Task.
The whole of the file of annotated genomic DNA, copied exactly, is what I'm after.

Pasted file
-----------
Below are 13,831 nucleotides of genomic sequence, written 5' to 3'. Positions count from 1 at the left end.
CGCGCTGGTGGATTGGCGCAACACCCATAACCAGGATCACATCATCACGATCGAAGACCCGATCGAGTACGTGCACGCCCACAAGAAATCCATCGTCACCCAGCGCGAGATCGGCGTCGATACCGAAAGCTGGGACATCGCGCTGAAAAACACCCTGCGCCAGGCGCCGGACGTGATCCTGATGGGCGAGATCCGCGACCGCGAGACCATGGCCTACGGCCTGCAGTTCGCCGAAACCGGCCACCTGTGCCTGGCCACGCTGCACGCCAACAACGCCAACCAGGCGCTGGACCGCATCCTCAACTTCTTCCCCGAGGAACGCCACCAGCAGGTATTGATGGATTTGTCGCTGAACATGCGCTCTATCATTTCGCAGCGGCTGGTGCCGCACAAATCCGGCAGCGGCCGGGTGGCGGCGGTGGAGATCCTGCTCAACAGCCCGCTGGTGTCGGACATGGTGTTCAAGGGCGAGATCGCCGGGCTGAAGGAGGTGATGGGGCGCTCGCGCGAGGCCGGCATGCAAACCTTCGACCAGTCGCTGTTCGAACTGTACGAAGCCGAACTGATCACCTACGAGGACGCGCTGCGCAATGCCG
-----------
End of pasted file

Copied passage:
Below are 13,831 nucleotides of genomic sequence, written 5' to 3'. Positions count from 1 at the left end.
CGCGCTGGTGGATTGGCGCAACACCCATAACCAGGATCACATCATCACGATCGAAGACCCGATCGAGTACGTGCACGCCCACAAGAAATCCATCGTCACCCAGCGCGAGATCGGCGTCGATACCGAAAGCTGGGACATCGCGCTGAAAAACACCCTGCGCCAGGCGCCGGACGTGATCCTGATGGGCGAGATCCGCGACCGCGAGACCATGGCCTACGGCCTGCAGTTCGCCGAAACCGGCCACCTGTGCCTGGCCACGCTGCACGCCAACAACGCCAACCAGGCGCTGGACCGCATCCTCAACTTCTTCCCCGAGGAACGCCACCAGCAGGTATTGATGGATTTGTCGCTGAACATGCGCTCTATCATTTCGCAGCGGCTGGTGCCGCACAAATCCGGCAGCGGCCGGGTGGCGGCGGTGGAGATCCTGCTCAACAGCCCGCTGGTGTCGGACATGGTGTTCAAGGGCGAGATCGCCGGGCTGAAGGAGGTGATGGGGCGCTCGCGCGAGGCCGGCATGCAAACCTTCGACCAGTCGCTGTTCGAACTGTACGAAGCCGAACTGATCACCTACGAGGACGCGCTGCGCAATGCCG